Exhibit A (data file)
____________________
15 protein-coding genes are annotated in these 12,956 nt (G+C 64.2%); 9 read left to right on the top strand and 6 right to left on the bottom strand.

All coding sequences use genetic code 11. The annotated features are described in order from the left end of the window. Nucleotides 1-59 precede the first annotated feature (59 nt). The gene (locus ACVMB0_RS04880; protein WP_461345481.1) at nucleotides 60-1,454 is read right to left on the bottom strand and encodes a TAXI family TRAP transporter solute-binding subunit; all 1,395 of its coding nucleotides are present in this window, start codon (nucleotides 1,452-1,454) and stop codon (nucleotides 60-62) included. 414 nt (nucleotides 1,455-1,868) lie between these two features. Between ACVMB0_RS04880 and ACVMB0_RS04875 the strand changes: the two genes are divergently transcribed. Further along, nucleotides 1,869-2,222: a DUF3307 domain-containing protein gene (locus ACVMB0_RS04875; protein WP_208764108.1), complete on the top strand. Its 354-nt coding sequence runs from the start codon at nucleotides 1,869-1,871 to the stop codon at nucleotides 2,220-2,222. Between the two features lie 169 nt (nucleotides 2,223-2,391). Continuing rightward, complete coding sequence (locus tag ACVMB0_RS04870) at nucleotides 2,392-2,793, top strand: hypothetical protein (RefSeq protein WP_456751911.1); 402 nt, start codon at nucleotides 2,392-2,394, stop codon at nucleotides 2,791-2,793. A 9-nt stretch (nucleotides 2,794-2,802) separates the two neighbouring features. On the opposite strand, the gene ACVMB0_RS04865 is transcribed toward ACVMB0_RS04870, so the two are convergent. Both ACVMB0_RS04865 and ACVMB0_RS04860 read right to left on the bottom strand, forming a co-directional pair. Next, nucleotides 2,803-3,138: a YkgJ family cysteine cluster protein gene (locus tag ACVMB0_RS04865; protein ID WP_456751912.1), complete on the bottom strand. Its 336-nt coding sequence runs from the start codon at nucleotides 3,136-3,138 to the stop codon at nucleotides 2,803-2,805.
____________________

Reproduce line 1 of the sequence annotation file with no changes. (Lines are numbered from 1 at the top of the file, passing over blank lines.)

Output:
15 protein-coding genes are annotated in these 12,956 nt (G+C 64.2%); 9 read left to right on the top strand and 6 right to left on the bottom strand.